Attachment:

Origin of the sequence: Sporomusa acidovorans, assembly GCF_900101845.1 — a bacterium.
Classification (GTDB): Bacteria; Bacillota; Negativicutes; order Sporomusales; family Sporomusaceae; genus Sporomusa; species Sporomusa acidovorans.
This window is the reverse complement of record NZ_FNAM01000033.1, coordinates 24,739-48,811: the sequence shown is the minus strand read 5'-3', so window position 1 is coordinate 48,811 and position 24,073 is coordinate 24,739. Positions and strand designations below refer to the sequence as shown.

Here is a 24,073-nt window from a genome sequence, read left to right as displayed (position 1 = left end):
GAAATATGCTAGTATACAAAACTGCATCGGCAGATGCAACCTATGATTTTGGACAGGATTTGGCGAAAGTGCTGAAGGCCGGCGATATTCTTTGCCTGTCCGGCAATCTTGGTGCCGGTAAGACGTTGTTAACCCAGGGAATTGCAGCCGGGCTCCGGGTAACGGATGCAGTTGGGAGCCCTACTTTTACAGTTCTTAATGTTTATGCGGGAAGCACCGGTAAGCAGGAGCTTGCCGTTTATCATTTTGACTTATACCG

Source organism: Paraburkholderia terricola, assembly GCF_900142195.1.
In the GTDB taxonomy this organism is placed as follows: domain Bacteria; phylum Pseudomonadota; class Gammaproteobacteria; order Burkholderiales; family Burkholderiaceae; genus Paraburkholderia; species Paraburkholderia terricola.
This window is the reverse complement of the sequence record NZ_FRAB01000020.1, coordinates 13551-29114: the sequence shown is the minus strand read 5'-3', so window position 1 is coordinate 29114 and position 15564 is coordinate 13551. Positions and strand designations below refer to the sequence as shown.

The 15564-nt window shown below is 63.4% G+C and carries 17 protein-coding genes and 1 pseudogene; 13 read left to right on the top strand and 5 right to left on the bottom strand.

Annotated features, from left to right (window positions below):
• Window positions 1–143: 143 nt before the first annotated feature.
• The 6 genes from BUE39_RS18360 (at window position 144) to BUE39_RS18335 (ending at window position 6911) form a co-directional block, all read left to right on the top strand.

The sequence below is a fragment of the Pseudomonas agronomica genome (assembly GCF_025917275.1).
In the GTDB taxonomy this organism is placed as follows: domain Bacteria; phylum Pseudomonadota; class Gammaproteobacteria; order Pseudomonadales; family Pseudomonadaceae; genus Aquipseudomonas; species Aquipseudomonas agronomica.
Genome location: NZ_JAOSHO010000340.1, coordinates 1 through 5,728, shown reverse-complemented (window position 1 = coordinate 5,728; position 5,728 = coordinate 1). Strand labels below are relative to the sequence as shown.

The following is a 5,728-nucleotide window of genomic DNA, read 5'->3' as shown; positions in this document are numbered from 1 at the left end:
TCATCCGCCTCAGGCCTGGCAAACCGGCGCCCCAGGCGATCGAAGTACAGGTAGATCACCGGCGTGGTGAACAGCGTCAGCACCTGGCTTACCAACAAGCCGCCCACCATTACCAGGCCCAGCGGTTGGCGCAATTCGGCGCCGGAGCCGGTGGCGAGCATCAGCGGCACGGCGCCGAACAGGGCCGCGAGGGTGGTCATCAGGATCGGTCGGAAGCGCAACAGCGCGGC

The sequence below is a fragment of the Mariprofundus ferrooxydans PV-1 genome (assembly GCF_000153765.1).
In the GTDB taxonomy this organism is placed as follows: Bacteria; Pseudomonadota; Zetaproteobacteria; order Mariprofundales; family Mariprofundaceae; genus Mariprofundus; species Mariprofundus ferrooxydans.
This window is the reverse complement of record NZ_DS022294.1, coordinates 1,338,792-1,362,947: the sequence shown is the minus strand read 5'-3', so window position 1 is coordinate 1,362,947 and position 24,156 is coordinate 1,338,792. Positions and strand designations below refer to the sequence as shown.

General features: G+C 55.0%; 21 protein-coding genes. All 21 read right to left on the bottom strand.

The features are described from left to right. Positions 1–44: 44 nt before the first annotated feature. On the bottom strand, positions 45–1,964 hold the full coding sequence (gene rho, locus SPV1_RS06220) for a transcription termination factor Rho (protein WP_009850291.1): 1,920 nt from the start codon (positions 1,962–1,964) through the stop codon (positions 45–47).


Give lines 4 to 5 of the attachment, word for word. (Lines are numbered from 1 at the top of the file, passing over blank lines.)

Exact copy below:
Here is a 24,073-nt window from a genome sequence, read left to right as displayed (position 1 = left end):
GAAATATGCTAGTATACAAAACTGCATCGGCAGATGCAACCTATGATTTTGGACAGGATTTGGCGAAAGTGCTGAAGGCCGGCGATATTCTTTGCCTGTCCGGCAATCTTGGTGCCGGTAAGACGTTGTTAACCCAGGGAATTGCAGCCGGGCTCCGGGTAACGGATGCAGTTGGGAGCCCTACTTTTACAGTTCTTAATGTTTATGCGGGAAGCACCGGTAAGCAGGAGCTTGCCGTTTATCATTTTGACTTATACCG